6th January 2021
The Minister for Trade Promotion, Digital and Company Regulation Robert Troy TD, has today (Wednesday, 6 January) issued a reminder to Irish consumers about the new arrangements now in place for online retail under the recently concluded Trade and Cooperation Agreement between the EU and the UK.
Minister Troy said: “We are now operating under a new set of rules for online trading and I want to remind Irish consumers to be alert to potential additional costs and changed entitlements when buying from UK online retailers.”
“The main concerns for consumers are the possibility of additional costs, by way of VAT and Customs charges that may apply depending on the value and origin of the goods in question. Some online retailers are alerting consumers to these charges and some are including these additional charges in their final price. Consumers though need to check out each retailer’s policies and also whether there may be additional charges from the delivery company in respect of fee collection, for example”, the Minister added.
The Minister said that Irish consumers should be aware that:
- only goods of proven UK origin are tariff free
- goods bought from the UK but not of UK origin that cost more than €150 may be subject to customs duty
- Irish VAT will apply on goods bought in the UK that cost more than €22
- where UK VAT has been charged on the purchase of goods, Irish VAT will still apply when the good(s) is imported into Ireland.
- If an Irish consumer is charged UK VAT, a refund of such VAT should be sought by the consumer from the supplier.
Therefore, the Minister reiterated that consumers in Ireland need to be aware:
- that the convenience and protections that we had enjoyed as EU consumers no longer automatically apply when buying from UK online retailers (as the UK formally exited the EU Single Market on 1 January 2021) and;
- that EU consumer protection legislation that applies to goods bought in the EU Single Market do not apply to purchases made in the UK. Instead consumers will rely on UK consumer protection legislation, if something goes wrong with a purchase.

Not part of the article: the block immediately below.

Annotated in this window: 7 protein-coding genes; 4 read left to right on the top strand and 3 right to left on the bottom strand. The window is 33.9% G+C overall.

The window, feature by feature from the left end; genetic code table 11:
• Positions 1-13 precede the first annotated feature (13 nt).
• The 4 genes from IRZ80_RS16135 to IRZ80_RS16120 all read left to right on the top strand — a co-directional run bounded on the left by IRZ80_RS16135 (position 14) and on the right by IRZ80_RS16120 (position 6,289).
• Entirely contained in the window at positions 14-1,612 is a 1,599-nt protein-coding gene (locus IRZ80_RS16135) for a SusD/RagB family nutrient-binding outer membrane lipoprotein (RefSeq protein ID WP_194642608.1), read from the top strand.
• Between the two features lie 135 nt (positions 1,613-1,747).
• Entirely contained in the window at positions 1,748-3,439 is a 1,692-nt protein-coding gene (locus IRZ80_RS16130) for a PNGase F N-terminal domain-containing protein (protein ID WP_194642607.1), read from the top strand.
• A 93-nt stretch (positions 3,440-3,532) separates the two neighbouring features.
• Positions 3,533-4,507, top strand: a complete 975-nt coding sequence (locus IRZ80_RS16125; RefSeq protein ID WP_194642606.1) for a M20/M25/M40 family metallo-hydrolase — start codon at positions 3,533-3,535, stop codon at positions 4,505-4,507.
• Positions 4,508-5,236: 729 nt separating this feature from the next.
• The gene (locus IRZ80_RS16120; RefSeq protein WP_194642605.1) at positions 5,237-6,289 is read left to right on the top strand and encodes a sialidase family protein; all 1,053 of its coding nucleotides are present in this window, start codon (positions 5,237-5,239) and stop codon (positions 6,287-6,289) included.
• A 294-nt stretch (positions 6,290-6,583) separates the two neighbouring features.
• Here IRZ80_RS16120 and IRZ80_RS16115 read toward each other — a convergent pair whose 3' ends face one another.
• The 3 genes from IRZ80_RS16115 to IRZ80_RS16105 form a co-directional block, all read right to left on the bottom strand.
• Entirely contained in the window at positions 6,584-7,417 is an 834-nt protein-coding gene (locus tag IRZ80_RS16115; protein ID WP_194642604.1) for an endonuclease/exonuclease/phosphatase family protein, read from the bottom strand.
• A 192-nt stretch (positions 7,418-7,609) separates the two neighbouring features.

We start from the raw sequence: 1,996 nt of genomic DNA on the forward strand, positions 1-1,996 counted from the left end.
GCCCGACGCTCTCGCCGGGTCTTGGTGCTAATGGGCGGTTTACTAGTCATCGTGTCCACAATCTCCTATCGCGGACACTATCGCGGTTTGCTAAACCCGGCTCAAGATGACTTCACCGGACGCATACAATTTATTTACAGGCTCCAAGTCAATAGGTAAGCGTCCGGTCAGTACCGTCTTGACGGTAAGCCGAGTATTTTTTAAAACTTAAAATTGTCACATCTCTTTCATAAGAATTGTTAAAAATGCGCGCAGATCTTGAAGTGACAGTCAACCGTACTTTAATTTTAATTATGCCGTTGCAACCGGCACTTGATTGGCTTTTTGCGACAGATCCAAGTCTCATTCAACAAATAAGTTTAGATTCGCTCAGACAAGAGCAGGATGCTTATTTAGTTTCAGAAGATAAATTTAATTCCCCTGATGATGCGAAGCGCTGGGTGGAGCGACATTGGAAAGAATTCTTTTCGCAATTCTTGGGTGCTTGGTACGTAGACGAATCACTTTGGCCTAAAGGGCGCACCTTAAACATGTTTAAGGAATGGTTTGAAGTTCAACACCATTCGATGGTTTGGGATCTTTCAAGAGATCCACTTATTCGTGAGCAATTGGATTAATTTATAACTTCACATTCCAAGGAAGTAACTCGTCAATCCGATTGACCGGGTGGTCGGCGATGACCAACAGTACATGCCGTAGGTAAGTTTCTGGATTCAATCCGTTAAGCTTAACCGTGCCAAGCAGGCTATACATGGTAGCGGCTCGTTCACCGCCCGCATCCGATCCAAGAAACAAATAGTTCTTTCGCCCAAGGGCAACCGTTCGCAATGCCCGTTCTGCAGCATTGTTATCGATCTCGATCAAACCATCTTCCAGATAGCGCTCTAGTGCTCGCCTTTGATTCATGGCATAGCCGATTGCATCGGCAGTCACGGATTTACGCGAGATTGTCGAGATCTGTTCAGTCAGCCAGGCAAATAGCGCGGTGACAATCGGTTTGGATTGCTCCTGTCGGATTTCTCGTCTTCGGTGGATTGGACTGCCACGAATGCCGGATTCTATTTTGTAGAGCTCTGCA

Minister Troy added: “We want consumers in Ireland to continue to enjoy the benefit from shopping on line with the UK as one of our major trading partners, but I would urge Irish consumers to think ahead when buying from online retailers outside the EU and to visit the Competition and Consumer Protection Commission’s website (ccpc.ie) which has lots of clear and useful information on charges and consumer rights. It also has helpful links to Revenue’s website (revenue.ie) which also provides essential information for Irish consumers who intend to purchase goods online outside the EU single market”.
For more information visit:
Competition and Consumer Protection Commission
Note to Editors:
All goods imported from a non-EU country, this includes the UK (excl NI) from January 1st, are subject to customs formalities and are assessed for Customs Duty and VAT. Depending on the type of goods and their value, they may be subject to charges, including customs duties, VAT and excise duties. Excise Duty is payable on alcohol and tobacco products and is separate from Customs Duty.
The general rules and associated values are:
- No additional charges when buying something for €22 or less From January 1st consumers pay neither Customs Duty nor VAT if the value of goods (including shipping, delivery, insurance and handling charges) is €22 or less; From July 1st however, consumers will have to pay VAT on all items, irrespective of the value as changes in EU VAT rules around e-Commerce will come into force then.
- VAT is payable when buying something for more than €22 Co Consumers have to pay VAT if the value of goods (including shipping, delivery, insurance and handling charges) is more than €22;
- Customs and VAT are payable when buying something for more than €150 Consumers have to pay Customs Duty and VAT if the value of goods (excluding shipping, delivery, insurance and handling charges) is more than €150
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